Reaching Today’s Kids
Several recently published studies have found that kids are becoming “teens” at a younger age than ever before. Children’s book publishers must face the challenge of reaching a changing audience demographic of more independent and mature readers. Lisa Holton, executive vice president of Scholastic and president of the company’s book fairs and trade books, talks with Book Business about the task.
● How are children’s book publishers responding to the trend of children becoming “teenagers” at a much earlier age?
Lisa Holton: It’s very interesting to see what kids are actually reading, in terms of understanding whether that trend is true. At Scholastic, we have a wonderful way of looking at what kids are reading, not only through the books they buy through all of the independent bookstores and various other bookstores, but also through our own book clubs and book fairs. While it’s certainly true kids are using advanced technological stuff, like cell phones and computers and games, there’s still a very wide range of reading interest. So that we find, depending on who they are and what their sophistication level and … reading level is, some are, at a much earlier age, ready for our specific teenage line.
● How do you ensure that the content is not too mature, yet appeals to them?
Holton: Kids, just like 10 and 20 years ago, just respond to great writing. They really do. Dav Pilkey writes “[The Adventures of] Captain Underpants,” which on the surface seem really silly, but in fact they are genius in understanding the audience. … That’s what the kids respond to. It’s not that someone set out to try and capture where they are. It’s just that he’s writing straight from his heart.
We’re publishing a new series—“Main Street” from Ann Martin, the author of “The Baby-Sitters Club.” It’s as if she’s channeling eight- or nine-year-old girls. And she’s not setting out to write to them. It’s her voice and where she comes from. …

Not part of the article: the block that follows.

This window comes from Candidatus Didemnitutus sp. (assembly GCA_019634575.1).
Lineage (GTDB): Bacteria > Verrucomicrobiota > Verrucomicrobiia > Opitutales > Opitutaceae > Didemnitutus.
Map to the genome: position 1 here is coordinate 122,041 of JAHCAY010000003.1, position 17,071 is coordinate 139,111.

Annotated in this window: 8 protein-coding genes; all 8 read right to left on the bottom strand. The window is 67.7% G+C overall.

● What kind of push has been made to meet the demand for content in electronic form in the past year?
Holton: It’s something we believe is only going to become more integrated into our own business. It’s something that goes very much hand in glove when we think about our publishing program. This year, for example, when we published the new “Captain Underpants,” we already had a fantastic Web site that many kids visited. One of the many things we did was send a ‘Purple Potty’ on tour across the United States. You could actually go online and track the Purple Potty.
We also have a very cool book club, called Flashlight Readers, and it’s kind of an interactive game. It’s about reading the book and translating the experience online. We’re working on several different projects like that.
● Is this done in conjunction with the writers?
Holton: We work very closely with the writers. It’s their characters, it’s their world. Clearly, the marketing department is a big part of it, and they collaborate. But ultimately the more the writer’s voice and world and characters … come through in every single medium, the stronger it’s going to be.
● What is the biggest challenge, beyond competing with other forms of media, that children’s book publishers are going to face as an industry in 2007?
Holton: I would say two things. First, the economy. Honestly, I think we’re facing what everyone else is facing. Not only in terms of rising prices in our own industry, but simply where people are in the U.S. economy and how much disposable income they have.
Secondly, the challenge that we in the children’s book industry have is to reinforce the importance of pleasure reading and the importance of independent reading. There’s been an enormous focus on decoding and testing as part of school. Our mission
and challenge is to help everyone understand when children read for pleasure and when they find the right book, and they choose to read that book outside of school, that can contribute to their success in school. It sounds obvious, but it is not always so obvious. It’s a challenge we have to always be in front of.
● And here’s the obligatory “Harry Potter” question: With the end of new installments to the “Harry Potter” franchise coming this year, how is Scholastic preparing for post-“Potter” life?
Holton: One of my favorite poems is T.S. Elliott’s “Four Quartets,” and there’s a really wonderful line that says, “In my end is my beginning.” “Harry Potter” is not ending. This particular ride will end. The readers will then come together and form this intense community and discuss every last strand (of the book). The beauty of our business is next year, millions of new readers are coming on board that haven’t been to “Hogwarts” yet. So, Scholastic’s challenge is to make sure we reach those 8 year olds and assume they’re going to start the “Harry Potter” journey by themselves. BB